Nailing the Dismount

Riding Level 2: The Vaulting Dismount

There are many ways to get off a horse, but only a few that are deliberate and don’t involve pain or embarrassment.  When you first learn to ride that ground seems awfully far away, and it takes a while to learn to dismount with confidence and grace.  That’s why it’s not until level 2 that we mark you on your

13. Vaulting dismount from halt

Western riders often leave the left foot in the stirrup until the right foot reaches the ground.  A variation of the English dismount is to stand in the left stirrup, swing the right leg to the left of the horse, leaning on the saddle, then kick the left foot out and jump to the ground.  However, neither of these is a vaulting dismount, which involves removing both feet from the stirrups before swinging the right leg over and jumping to the ground in a single motion.

Why vault?

Although the modified dismount is considered easier for beginners, I like to encourage students to learn to vault to the ground early on.  It is a far safer method of dismount, since it immediately frees both feet from the stirrups, preventing the rider from being entangled and dragged if the horse should move off during the dismount.  Not only that, it better simulates the ‘unintentional dismount’ that ever rider will face more than once in her career.  The first step to learning to land on your feet when dumped off, is to practise landing on your feet when you jump off.

The correct vaulting dismount

  • When preparing to dismount shorten your reins and gather them in your left hand, placing it on the horse’s neck.
  • It’s a good idea to grab a bit of mane as well.  This prevents you from inadvertently bumping your horse in the mouth with the bit if you stumble and accidentally pull on the reins.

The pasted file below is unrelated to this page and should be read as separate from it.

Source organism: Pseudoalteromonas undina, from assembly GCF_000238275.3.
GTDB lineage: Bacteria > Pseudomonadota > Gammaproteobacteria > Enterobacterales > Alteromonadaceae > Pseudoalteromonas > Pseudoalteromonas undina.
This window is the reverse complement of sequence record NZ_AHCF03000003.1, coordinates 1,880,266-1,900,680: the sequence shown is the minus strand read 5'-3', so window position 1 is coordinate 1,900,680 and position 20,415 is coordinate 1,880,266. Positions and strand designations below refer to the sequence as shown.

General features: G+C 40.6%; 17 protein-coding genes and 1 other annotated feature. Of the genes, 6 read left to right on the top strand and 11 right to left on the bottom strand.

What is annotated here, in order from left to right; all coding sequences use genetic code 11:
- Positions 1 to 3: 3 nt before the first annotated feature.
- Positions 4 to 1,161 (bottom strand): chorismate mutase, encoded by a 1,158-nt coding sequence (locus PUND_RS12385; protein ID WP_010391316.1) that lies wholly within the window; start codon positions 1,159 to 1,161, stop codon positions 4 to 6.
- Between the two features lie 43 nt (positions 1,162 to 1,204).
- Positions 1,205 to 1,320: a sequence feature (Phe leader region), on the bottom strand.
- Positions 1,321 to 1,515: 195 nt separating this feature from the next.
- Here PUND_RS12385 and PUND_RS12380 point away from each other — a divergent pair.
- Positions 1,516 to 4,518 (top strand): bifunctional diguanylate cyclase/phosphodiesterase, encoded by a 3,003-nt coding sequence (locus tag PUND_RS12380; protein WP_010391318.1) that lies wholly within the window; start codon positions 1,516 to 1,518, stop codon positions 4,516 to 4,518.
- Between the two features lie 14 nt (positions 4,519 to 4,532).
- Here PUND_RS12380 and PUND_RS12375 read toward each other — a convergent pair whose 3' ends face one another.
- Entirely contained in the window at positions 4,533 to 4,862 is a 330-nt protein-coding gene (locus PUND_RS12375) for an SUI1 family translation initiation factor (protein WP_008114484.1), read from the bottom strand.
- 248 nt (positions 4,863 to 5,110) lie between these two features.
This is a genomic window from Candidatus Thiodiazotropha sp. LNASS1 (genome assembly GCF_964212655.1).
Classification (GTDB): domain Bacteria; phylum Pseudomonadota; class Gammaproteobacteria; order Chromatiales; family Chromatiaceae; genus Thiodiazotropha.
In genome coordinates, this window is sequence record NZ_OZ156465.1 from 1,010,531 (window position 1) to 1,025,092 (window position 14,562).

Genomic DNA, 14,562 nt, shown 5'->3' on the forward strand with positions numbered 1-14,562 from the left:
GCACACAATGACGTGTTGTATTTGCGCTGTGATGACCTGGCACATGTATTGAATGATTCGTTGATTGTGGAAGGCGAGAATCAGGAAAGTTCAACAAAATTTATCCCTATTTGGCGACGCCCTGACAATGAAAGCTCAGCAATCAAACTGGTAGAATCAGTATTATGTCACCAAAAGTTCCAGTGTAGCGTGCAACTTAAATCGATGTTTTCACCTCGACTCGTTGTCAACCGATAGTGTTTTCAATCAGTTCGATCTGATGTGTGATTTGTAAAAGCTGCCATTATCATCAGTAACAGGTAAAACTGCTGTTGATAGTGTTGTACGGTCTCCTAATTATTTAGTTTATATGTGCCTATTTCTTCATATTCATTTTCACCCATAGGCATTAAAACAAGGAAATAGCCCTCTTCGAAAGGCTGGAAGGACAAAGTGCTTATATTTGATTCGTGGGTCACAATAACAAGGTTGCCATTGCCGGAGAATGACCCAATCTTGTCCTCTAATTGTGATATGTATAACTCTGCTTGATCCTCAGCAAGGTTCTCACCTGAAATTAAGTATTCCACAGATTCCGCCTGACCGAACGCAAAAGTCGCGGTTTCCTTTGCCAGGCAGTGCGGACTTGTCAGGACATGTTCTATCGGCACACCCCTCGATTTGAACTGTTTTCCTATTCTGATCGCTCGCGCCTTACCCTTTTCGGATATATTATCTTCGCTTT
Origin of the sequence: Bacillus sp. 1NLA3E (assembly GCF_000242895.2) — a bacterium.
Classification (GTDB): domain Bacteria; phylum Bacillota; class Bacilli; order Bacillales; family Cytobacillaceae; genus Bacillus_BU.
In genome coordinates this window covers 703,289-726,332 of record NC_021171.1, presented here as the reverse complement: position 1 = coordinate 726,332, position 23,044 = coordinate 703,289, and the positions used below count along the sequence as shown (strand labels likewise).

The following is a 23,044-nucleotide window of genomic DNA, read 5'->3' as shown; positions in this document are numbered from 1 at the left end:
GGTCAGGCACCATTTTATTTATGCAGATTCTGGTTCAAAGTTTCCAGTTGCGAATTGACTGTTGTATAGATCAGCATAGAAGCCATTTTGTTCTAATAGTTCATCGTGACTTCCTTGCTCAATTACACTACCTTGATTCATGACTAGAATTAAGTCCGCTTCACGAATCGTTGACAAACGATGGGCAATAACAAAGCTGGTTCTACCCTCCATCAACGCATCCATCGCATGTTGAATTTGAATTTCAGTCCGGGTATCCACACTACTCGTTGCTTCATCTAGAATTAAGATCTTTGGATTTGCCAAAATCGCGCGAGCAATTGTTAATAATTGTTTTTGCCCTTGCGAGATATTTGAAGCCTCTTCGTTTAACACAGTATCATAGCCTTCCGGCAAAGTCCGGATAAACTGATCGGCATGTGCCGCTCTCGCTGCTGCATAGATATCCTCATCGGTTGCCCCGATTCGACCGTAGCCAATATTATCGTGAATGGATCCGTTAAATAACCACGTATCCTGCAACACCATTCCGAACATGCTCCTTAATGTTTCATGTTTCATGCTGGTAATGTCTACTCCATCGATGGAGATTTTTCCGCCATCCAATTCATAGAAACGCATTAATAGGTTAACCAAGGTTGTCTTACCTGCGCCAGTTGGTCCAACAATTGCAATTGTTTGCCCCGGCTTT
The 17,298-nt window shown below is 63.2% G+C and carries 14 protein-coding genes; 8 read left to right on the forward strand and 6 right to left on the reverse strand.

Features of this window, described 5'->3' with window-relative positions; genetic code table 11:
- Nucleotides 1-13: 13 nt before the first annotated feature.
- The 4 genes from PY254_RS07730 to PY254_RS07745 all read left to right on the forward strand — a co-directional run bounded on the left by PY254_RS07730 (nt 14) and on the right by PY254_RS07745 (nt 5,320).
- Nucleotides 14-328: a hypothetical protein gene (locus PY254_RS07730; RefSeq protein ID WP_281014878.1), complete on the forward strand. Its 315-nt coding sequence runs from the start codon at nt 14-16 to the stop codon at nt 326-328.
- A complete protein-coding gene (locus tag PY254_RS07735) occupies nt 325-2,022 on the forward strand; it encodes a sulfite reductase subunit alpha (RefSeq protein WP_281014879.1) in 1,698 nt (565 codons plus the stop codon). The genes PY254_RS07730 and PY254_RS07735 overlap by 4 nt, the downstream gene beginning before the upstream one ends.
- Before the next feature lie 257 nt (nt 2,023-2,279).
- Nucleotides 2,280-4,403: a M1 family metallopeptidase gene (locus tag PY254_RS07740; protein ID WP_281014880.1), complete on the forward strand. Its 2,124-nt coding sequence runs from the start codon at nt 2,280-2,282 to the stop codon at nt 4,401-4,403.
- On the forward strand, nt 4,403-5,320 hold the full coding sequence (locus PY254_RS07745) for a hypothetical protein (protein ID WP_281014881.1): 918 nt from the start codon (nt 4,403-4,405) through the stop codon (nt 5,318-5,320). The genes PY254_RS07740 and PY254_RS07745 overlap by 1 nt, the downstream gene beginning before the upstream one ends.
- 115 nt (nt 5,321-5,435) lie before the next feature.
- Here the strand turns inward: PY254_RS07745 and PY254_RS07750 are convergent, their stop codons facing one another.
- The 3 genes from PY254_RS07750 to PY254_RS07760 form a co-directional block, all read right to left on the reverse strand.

• Kick both feet out of the stirrups.
  • Put your right hand on the pommel of the saddle and shift your weight forward into your arms.
  • Swing your right leg over the horse’s rump, taking care not to kick him.
  • Land lightly on the ground with both feet, bending your knees to absorb the shock.
  • When you land you should be facing toward the horse’s shoulder, and your left hand should still be holding the reins on the horse’s neck.

    Even while attending his comrade the knight does not release the reins.

The main source of lost marks in this portion is dragging on the reins or letting go of them entirely, meaning the horse is free to wander off.  Use your right hand on the saddle to prevent yourself from staggering backward.

Once you’ve mastered the dismount from the traditional left side, practise it from the right as well.  You never know when you need to dismount on the ‘wrong’ side of the horse!

Jennifer Landels Jennifer Landels heads up Academie Duello's Cavaliere Program. She has been swordfighting since 2008, and riding since before she could walk. She started the program as an excuse to combine those passions.
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